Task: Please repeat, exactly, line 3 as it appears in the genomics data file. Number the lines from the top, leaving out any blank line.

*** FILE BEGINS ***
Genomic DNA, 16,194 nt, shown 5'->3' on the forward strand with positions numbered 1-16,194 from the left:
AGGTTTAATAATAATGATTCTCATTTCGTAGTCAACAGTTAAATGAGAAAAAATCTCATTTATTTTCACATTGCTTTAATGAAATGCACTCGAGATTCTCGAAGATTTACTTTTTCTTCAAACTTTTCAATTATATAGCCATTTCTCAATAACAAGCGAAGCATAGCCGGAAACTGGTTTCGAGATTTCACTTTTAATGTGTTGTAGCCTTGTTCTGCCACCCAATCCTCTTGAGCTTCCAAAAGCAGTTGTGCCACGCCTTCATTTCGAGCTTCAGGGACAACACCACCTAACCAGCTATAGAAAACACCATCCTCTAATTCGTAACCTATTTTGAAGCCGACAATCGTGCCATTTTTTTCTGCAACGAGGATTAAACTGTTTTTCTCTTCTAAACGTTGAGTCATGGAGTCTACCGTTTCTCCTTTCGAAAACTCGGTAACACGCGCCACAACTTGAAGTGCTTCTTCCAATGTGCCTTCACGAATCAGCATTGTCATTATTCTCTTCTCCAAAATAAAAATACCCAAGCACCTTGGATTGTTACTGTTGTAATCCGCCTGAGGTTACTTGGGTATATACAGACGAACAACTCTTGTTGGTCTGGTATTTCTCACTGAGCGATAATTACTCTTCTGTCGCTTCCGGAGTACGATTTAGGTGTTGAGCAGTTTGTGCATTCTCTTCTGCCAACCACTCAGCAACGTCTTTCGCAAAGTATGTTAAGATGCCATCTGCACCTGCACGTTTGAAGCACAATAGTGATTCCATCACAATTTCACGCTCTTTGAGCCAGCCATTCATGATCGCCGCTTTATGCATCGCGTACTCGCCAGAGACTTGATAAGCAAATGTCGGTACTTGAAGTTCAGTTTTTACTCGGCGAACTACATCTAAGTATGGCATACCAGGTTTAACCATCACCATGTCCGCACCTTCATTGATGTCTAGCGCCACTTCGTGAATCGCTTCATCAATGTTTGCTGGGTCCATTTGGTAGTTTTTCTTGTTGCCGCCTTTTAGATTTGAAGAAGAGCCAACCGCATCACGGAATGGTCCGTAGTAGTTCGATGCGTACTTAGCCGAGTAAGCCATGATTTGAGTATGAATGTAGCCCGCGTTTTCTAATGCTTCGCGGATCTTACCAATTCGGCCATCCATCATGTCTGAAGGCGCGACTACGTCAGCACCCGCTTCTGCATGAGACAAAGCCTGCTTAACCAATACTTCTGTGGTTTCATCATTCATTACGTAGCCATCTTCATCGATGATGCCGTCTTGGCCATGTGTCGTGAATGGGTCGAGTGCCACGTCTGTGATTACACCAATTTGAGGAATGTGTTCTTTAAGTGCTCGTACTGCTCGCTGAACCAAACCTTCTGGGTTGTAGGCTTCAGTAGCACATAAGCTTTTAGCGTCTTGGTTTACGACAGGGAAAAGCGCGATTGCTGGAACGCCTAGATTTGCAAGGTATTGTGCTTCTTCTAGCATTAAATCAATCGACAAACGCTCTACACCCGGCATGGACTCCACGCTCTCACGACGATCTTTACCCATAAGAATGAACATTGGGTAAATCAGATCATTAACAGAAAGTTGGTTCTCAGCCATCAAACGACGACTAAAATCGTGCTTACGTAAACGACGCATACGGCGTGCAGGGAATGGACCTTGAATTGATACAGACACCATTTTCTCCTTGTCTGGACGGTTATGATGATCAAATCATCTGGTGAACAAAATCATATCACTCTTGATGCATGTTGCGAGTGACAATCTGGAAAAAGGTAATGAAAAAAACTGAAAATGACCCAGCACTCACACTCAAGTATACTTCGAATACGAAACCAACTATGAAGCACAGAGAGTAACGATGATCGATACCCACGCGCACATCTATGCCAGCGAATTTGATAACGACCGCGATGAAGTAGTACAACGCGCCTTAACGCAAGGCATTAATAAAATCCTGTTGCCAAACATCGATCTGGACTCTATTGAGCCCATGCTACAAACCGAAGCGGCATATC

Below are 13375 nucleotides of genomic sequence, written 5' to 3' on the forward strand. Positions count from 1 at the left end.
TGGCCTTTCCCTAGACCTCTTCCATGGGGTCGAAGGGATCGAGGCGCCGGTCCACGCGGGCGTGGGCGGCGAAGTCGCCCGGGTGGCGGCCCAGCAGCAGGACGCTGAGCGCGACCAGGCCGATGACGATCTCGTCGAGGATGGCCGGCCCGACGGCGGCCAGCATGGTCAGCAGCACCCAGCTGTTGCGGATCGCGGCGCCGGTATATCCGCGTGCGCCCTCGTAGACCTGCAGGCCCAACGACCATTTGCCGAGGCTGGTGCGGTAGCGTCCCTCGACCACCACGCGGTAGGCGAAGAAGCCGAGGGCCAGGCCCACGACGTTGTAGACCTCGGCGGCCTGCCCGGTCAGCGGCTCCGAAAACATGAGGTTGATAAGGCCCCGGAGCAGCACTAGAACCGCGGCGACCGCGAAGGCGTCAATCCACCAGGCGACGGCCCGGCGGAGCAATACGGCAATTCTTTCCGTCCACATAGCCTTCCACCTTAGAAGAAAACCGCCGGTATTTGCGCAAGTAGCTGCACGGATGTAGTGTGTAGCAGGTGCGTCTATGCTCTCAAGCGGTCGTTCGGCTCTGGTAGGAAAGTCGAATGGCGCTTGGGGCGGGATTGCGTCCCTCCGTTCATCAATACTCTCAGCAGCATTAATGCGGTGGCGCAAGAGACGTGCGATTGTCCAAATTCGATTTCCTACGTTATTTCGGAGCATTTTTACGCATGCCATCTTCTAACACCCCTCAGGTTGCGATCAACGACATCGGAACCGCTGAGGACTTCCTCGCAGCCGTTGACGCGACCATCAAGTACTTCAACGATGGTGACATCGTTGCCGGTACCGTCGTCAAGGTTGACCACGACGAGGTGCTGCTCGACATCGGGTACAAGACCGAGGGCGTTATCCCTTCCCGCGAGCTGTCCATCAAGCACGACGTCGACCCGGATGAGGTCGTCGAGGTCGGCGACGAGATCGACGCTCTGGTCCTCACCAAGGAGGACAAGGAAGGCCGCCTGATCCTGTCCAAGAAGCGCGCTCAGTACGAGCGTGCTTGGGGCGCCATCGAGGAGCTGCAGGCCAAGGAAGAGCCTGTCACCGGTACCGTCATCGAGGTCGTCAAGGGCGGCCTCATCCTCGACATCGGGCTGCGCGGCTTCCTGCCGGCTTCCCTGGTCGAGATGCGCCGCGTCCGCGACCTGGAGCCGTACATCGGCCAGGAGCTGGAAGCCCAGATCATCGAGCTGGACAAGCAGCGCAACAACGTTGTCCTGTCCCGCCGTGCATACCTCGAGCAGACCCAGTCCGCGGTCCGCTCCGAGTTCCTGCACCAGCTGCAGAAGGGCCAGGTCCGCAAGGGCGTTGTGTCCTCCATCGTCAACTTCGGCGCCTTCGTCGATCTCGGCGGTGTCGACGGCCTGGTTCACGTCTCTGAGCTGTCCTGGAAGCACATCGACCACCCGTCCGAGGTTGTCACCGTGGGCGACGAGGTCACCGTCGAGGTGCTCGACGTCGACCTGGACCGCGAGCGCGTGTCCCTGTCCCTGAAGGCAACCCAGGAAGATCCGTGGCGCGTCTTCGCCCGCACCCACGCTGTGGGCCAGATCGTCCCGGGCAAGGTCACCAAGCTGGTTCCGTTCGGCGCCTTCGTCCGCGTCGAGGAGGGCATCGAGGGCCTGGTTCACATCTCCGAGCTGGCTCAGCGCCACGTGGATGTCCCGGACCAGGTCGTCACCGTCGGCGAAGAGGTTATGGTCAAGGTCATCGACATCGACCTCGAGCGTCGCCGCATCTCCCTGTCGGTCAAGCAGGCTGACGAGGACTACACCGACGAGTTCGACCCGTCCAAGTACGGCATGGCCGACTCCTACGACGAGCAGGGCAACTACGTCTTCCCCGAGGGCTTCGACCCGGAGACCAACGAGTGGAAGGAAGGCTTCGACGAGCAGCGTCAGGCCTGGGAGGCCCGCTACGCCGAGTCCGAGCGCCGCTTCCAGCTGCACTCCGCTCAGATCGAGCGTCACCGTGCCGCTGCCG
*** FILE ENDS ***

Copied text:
Below are 13375 nucleotides of genomic sequence, written 5' to 3' on the forward strand. Positions count from 1 at the left end.